Mouse evidence.

Mouse evidence.

The other day (2/18/13) at Hive Site 5 I noticed something that has me more than a little nervous. 1110 showed evidence of an unwanted tenant. I don’t know what happened over the course of the winter but 1110’s mouse guard moved out of position. There were tell-tale signs of mouse activity on the outside of the guard and the hive body. It is likely that a mouse has taken up residence in there.

1110 Last Summer

1110 Summer 2013

1110 had less spotting than what 1203 on that visit. This is not what I would have expected given each relative hive’s activity last summer. 1110 was a boomer! If a mouse is in there it will greatly decrease 1110 chance of survival.  A goal for 2014 is to make all hives mouse proof ALL THE TIME. I have been experimenting with some bottom boards that reduce the entrance to 5/16 of an inch for the last 2 years. I like them, but some of my old mentors have really turned their noses up at them believing that bees need that huge traditional rectangular opening during the summer.  I have been wrong before…. but so have they.  This calls for some experimentation.

1306 hanging in there.

1306 hanging in there.

1303 and 1306 were sporting these bottom boards last year and they did well. It is my OPINION that the use of 1″ holes like the one shown in 1306 as well as a top entrance will alleviate any traffic issues.  I am going to hive all 14XX captures into this situation in 2014.  I will find out if there are any traffic issues. There will be pictures and I posts about their progress.

Does a reduced entrance in the summer make you nervous?
What is your hypothesis on this experiment?
What else do you think?


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7 Responses to Concerns

  1. I’m actually going to be conducting some experiments this year with a reduced hive entrance as well. I’ll be making a 1.25″ diam hole in the bottom box and closing off the big rectangular opening on some of my hives.

    • Jason says:

      You are experimenting!!!… That’s great. I will be tuning into the BeeVlog to see how things work out for you. I have been using the 1” holes for years. A lot of my used bee equipment had holes in them already when I got them. I have put the “holy deep” in several configurations, but I like to have a hole in the middle box of the 3 deep stack.
      Most of the hives use the hole and the top entrance almost exclusively. I have taken video of their use, but it will take me forever to find them now. I will make a note of it and try to make that happen after we get moved.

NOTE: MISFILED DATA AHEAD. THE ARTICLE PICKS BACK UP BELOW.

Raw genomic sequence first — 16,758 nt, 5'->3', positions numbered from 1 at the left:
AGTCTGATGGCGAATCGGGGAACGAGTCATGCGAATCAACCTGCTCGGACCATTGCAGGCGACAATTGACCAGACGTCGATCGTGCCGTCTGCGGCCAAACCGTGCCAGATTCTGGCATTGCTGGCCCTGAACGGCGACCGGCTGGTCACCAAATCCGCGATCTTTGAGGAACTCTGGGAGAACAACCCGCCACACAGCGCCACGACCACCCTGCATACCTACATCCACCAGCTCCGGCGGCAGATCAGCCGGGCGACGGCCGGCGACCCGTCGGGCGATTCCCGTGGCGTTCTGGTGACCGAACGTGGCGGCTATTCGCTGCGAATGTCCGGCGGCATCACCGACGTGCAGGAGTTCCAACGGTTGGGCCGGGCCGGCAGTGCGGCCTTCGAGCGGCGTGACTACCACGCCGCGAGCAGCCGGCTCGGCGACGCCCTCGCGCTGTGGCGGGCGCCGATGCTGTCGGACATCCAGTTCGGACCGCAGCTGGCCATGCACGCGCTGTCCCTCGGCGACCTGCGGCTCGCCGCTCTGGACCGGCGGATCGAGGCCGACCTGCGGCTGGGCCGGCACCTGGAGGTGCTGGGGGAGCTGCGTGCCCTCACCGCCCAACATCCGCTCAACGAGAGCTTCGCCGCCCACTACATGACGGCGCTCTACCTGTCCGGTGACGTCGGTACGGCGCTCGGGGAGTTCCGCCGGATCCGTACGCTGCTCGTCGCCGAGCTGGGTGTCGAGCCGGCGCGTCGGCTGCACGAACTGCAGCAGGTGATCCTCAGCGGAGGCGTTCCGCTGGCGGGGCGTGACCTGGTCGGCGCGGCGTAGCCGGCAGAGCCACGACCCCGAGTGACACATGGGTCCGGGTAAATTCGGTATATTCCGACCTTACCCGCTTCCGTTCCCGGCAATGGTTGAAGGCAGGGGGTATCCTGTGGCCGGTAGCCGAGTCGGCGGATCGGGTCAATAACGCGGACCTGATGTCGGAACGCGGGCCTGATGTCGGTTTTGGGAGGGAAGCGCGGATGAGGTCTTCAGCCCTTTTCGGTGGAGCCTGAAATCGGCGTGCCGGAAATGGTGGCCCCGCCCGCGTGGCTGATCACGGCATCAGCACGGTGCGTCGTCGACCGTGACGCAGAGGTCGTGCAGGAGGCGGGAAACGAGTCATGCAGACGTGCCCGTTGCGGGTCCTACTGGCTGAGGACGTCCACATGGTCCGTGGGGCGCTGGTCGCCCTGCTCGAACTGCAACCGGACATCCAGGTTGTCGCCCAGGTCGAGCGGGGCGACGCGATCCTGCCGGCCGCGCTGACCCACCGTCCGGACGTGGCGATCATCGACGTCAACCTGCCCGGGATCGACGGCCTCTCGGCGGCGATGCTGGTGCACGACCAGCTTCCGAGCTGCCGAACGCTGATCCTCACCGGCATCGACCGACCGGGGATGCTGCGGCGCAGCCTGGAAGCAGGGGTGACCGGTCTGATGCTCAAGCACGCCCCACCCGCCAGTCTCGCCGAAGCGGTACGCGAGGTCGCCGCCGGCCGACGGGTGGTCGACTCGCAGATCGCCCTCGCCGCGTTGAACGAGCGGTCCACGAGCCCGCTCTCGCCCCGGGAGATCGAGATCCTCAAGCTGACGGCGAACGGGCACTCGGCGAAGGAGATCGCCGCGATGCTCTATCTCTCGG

• I was really drawn to the idea of using a hole when I used a box that had a left-over hole from a failed trap-out. They loved to use the hole and didn’t bother with the bottom board entrance. I think there may be something to it that the bees prefer. So I’m trying it on a few hives and will see how it goes.

        I did a couple other experiments last year. 1) Imirie shims. I’m not a big fan of them. The bees only guarded the opening or propolised it, and built a lot of burr comb. 2) Quilt boxes. Those worked very well. I noticed that the dead-outs with quilts had much less moisture and mold inside than the dead-outs without.

      • Colino says:

        I don’t understand Jason why a hole in the middle box and not the top box in your 3 box stack?

        • Jason says:


          As to the hole locations….. Previously throughout my yards I have had all different configurations which were based on what deep was available at the time of hiving. I was experimenting with different configurations last year to figure out if there was any difference in overwintering success based on where those holes were in the stack. I did TOP ONLY / TOP & MIDDLE / MIDDLE ONLY / MIDDLE & BOTTOM.

          With the conditions last winter I don’t know how good my data is going to be. While my established hives seem to be hanging in there pretty well (thus far) the swarms caught last year are not doing very well at all. I tried to expand to a new yard last year with all newly caught swarms and I think that venture was a total flop. I will be examining the dead-outs for comb construction this Spring so perhaps I will glean some insight from that, but I would rather have had the bees. As things come to light I will be posting them.

          I am always tweaking and experimenting to determine if I detect A DIFFERENCE based on my actions. I have always been an experimenter. My favorite show as a little nerdy kid was Mr. Wizard’s World until we moved to the farm and lost cable forever…. 🙂 Probably the best thing that ever happened to me. Losing cable that is…

  2. Larry says:

    I have used 5/16 inch entrances on several of my hives with no problems. I still staple a piece of 1/2 inch hardware cloth over the entrance for winter. I read somewhere that a mouse’s skull is flexible and can flatten to squeeze through a pretty small crack. Here is a link to a photo of the 5/16 inch entrance ready for winter.

    Here are links to photos of a homemade entrance insert I have used during winter in the past. The tunnel effect of the insert greatly reduces the wind entering the hive. Again, I staple a piece of 1/2 inch hardware cloth over the entrance for winter.

    I have sent you an email on a separate project I am working on.

    • Jason says:

      Thanks Larry, I am going to keep my entrances as small as possible. I have some experiments to run this year. 🙂

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